An important point of uncertainty surrounds the role of Mahathir as head of PH. Much will depend on his willingness and ability to forgo practices that had served him well in the past. Having served as PM and leader of the BN coalition from 1981 to 2003, Mahathir was in power at a time when many of the more restrictive policies were implemented. His role in the 1988 constitutional crisis, policies he enacted under the Internal Security Act (ISA), and the hand he has played in the appointment of successive Prime Minister’s demonstrate his enduring influence and raise questions about whether he has truly changed. Despite these uncertainties, there was a sense among the participants that Mahathir had re-entered the political sphere to guarantee his legacy and correct the mistakes of the past. Charismatic and popular with the electorate, he is viewed as somebody who has the strength of character and authority to implement the necessary changes at this critical juncture in Malaysia’s political development. On an institutional level there are also questions regarding the stability of the PH coalition, and its ability to persist after the departure of Mahathir from the political scene.

Issues of succession also generate uncertainty in the aftermath of the May election. Mahathir’s former Deputy and political opponent Anwar Ibrahim, as leader of the People’s Justice Party, is next in line for the role of PM. Anwar’s reformist past and popularity with the electorate suggest that he has the potential to win support after Mahathir steps down. However, concerns remain regarding his willingness to be swayed by differing viewpoints and the risk that he may provide an entry point for a more political form of religious practice. These concerns are genuine given the character of the state, where a growing racial and religious divide has been fomented by previous BN practices, in a region where such divisions have led to violence in the past. These tendencies should also be viewed in light of the history of strong-man rule and the uncertainty that may accompany liberalisation, as relationships and restrictions are renegotiated.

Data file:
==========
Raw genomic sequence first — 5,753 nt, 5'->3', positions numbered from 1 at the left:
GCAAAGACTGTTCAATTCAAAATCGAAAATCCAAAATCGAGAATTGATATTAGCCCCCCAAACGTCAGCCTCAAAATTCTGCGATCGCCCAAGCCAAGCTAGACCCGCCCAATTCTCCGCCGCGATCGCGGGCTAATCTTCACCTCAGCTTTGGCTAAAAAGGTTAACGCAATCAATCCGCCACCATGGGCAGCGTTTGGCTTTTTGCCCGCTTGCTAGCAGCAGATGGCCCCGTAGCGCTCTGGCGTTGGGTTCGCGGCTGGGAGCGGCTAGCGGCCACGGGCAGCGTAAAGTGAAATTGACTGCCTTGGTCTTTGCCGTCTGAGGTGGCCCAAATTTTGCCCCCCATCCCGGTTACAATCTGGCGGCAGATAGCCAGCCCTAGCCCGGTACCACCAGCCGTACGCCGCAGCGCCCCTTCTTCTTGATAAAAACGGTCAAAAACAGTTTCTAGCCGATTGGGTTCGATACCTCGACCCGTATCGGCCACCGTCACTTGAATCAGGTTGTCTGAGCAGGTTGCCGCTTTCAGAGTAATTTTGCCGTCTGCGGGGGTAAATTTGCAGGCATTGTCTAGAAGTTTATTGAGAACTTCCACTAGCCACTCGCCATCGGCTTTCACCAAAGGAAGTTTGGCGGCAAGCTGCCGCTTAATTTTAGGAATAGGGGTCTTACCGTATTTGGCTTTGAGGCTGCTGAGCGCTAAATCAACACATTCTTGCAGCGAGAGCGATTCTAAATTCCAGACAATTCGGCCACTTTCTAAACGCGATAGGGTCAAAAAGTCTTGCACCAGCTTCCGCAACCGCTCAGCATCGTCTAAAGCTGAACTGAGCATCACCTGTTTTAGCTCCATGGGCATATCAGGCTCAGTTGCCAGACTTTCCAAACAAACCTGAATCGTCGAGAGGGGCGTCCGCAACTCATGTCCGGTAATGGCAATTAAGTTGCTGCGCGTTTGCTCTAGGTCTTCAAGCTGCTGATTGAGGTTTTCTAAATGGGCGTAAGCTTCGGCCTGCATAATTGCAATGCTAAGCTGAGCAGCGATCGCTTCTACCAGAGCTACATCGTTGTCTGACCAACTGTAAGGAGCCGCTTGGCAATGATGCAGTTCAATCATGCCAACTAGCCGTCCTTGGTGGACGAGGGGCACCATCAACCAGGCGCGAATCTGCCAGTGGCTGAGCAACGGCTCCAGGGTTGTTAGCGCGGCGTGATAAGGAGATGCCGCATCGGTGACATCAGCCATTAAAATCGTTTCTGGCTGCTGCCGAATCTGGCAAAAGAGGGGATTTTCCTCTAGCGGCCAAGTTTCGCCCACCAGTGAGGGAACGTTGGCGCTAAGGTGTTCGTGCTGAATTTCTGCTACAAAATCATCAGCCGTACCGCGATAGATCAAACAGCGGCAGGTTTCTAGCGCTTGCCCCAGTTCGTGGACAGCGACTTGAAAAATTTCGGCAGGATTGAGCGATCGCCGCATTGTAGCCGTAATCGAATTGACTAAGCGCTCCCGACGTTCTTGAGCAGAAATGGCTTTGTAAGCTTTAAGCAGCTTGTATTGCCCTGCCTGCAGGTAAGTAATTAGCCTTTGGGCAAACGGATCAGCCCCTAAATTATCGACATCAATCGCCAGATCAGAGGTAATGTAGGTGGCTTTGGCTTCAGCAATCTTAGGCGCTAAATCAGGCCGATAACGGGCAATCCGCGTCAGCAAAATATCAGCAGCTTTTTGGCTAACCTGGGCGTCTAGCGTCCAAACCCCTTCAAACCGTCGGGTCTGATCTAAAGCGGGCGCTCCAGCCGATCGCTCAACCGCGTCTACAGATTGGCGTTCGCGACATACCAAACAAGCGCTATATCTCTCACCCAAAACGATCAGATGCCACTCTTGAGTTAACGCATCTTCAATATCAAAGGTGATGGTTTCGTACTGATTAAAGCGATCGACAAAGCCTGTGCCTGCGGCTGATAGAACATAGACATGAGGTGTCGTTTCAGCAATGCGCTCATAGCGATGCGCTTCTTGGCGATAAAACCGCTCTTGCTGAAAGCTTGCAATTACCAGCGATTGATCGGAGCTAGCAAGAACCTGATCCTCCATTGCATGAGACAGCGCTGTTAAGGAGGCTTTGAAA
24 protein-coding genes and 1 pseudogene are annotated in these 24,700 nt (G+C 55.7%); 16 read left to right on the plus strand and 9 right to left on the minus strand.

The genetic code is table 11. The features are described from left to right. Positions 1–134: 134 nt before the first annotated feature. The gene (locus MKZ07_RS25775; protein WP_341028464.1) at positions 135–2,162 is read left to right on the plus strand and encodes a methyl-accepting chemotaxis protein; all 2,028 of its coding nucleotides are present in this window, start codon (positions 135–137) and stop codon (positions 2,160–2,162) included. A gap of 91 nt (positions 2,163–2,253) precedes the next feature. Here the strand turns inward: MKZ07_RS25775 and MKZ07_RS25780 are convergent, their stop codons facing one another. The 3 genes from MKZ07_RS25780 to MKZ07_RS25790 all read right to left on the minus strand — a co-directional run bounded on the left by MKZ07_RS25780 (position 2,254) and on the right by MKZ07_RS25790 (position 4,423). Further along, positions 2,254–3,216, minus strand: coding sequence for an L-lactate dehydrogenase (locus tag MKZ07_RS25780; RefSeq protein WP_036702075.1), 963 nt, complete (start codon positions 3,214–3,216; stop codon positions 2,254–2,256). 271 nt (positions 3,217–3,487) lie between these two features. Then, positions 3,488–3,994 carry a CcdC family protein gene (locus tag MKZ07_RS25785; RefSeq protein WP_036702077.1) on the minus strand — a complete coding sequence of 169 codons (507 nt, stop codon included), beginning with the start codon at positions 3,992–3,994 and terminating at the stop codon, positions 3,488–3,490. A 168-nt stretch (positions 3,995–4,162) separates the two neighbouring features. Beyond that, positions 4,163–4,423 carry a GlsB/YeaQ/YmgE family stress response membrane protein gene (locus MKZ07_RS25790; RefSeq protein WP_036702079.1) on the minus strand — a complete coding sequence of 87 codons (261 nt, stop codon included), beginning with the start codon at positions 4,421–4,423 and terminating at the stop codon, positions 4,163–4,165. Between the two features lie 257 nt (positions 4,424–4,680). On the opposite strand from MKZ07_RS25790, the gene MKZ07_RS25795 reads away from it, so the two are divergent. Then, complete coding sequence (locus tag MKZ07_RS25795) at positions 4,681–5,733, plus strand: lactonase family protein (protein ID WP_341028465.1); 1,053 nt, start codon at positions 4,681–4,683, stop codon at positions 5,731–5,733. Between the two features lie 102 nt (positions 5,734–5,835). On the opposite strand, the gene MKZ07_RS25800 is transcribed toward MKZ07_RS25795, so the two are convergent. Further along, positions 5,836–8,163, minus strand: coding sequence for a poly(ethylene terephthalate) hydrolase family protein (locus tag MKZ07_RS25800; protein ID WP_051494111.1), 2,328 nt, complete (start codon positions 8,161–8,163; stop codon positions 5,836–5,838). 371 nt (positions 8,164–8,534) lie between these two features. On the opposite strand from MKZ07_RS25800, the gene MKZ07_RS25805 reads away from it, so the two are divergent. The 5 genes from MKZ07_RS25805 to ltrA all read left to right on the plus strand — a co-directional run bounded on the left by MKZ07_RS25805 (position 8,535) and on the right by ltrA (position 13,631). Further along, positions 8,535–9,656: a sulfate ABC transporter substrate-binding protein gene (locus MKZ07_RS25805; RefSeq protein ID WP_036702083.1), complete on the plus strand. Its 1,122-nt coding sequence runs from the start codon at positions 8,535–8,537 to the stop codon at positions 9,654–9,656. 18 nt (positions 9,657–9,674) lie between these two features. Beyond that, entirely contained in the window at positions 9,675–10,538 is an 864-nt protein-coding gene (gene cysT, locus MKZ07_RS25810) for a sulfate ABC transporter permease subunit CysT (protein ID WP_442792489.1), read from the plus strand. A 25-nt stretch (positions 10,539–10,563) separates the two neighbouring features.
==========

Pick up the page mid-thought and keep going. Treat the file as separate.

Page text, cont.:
Malaysia stands at a crossroads. The end of BN governance has introduced an opportunity for the country to take further steps towards liberalisation. In a region that has seen considerable instability, Malaysia has a chance to become a strong and positive regional role model. However, uncertainty over the ability of Mahathir to change and questions regarding succession highlight the vulnerability of the change process. The next few years of PH rule will prove crucial in determining which way the country develops.

 

The research reported in this post was funded by Aston University, Aston Centre for Europe (ACE). Laura Southgate is a lecturer in politics and international relations at Aston University. She tweets at @Laura_SouthgateTom O’Brien is a lecturer in the Department of Sociology at the University of York. He tweets at @TomOB_NZ.